In an action to charge a stockholder with the amount of a judgment covered against ali insolvent corporation, an objection that the judgment was void because the cashier of the corporation /Dade a voluntary appearance, and waived issuance of .process, after the corporation had ceased to dao business. is without merit. It appearing that an attorney appeared and 1Hed an answer for the defendant. The presumptions are in favor of the regularity of the judgment, and it is fllr the defendant to show that It was col· lusive, or that the attorney was an intruder.
SAME-PRoOll' OF CHANGE OJ' CORPORATE NAME.
A properly authenticated copy from the office of the secretary of state of the state of Kansas of an original certificate of a change of corporate name, filed in hIs office by the corporation's president or secretary, as required by, the state law, Is sufficient proof of the change of name. until Its truthfulness has been successfully attacked.
In Error to the Circuit Court of the United States for the Southern District of New York. This was an action at law by the National Bank of Oxford, Pa., against George L. Whitman, to charge him, as a stockholder, with the amount of a judgment obtained by plaintiff against a Kansas tion. The circuit court directed a verdict for the plaintiff, and entered judgment accordingly (76 Fed. 697), and the defendant brought the case to this court on writ of error.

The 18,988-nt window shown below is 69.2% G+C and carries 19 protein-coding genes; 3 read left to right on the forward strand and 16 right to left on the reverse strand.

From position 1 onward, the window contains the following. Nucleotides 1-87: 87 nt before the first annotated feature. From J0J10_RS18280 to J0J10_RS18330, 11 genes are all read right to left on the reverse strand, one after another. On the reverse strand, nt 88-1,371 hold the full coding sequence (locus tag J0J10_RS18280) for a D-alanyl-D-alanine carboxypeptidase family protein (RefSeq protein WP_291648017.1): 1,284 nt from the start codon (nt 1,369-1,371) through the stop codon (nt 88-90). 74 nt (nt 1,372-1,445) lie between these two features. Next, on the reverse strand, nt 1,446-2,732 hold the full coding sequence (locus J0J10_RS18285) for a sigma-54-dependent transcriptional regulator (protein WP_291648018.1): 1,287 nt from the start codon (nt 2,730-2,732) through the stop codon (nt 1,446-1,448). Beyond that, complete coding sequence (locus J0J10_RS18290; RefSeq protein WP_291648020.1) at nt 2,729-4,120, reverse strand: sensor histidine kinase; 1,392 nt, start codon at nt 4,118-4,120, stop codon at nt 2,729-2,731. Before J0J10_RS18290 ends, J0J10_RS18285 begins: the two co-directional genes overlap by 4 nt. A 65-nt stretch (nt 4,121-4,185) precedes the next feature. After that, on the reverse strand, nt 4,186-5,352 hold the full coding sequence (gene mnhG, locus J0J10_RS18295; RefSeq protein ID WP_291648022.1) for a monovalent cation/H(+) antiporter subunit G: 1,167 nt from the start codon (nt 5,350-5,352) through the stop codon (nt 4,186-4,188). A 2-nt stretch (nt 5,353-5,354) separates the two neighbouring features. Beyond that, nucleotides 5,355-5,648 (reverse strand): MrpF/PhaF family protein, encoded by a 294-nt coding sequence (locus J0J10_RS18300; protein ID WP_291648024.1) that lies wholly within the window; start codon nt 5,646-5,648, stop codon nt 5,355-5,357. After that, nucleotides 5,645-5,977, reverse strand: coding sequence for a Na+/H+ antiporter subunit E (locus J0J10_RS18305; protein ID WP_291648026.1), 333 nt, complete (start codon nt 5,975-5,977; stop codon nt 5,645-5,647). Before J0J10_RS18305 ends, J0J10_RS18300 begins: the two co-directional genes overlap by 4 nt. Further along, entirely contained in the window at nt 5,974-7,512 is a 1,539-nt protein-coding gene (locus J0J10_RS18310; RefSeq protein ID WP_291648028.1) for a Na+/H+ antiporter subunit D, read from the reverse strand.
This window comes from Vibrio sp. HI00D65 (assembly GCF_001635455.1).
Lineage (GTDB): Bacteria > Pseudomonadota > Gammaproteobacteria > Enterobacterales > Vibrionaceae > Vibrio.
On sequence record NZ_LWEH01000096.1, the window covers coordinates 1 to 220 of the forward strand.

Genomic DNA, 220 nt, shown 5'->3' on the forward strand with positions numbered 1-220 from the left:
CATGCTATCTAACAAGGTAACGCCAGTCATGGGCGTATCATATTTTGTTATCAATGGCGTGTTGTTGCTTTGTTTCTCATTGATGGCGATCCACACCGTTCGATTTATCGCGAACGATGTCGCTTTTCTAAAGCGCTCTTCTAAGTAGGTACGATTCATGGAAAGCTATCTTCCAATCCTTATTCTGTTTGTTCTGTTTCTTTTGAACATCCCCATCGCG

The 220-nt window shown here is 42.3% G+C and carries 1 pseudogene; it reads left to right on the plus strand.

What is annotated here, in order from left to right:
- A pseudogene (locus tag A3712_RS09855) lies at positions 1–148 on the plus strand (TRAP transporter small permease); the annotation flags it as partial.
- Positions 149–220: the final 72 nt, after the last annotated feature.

The constitution of the state of Kansal provided prior to the year 1866, and still provIdes, In section 2 of article 12, as follows: "Dues from corporations shall be secured by individual liability of the stockholders to an additional amount equal to the stock owned by each stockholder; and such other means as shall be provided by law; but such individual llablUties shall not apply to railway corporations. nor corporations for religious or charitable purposes." Section 32 of chapter 23 of the General Statutes of Kansas of 1868, section 40 of the same chapter as amended In 1883, and section 44 of the same chapter, which are stUl the statutes of the state. provided as follows: Section 32: "If an execution shall have been Issued against the property or effects of a corporation, except a railway or a religious or charitable corporation, and there cannot be found any property whereon to levy such execution, then execution may be issued against any of the stockholders, to an extent equal in amount to the amount of stock by him or her owned, together with any amount unpaid thereon; but no execution shall issue against any stockholder, except upon an order of the court In which the action, suit or other proceeding shall· have been brought or instituted, made upon motion In open court. after reasonable notice in writing to the person or persons sought to be charged; and, upon such motion. such court may order execution to issue accordingly; or the plaintl1r in the execution may proceed by action to charge the stockholdel'll with the amount of his judgment," Section 40, as amended: "A corporation is dissolved: First, by the expiration of the time limited In its charter; second. by a judgment of dissolution rendered by a court of competent jurisdiction; but any such corporation shall be deemed to be dissolved for the purpose of enabling any- creditors of such corporation to prosecute suits against the stockholders thereof to enforce their individual liabllity, if It be shown that such corporation has suspended business for more than one year, or that any corporation so suspended from businesll shall for three months after the passage ot thIs act fall to resume Its usual and ordinary business," Laws 1883, p. 88. Section 44: "If any corporation created under this or any general statute ot this state, except railway or charItable or religIous corporations, be dissolved, leaVing debts unpaid, suIt may be brought against any person or persons who were stockholders at the time of such dissolutions without joining the corpora.tion to such suit; and It judgment be rendered and execution satisfied, the detendant or defendants may all who were stockholders at the time of dlsso83F.-19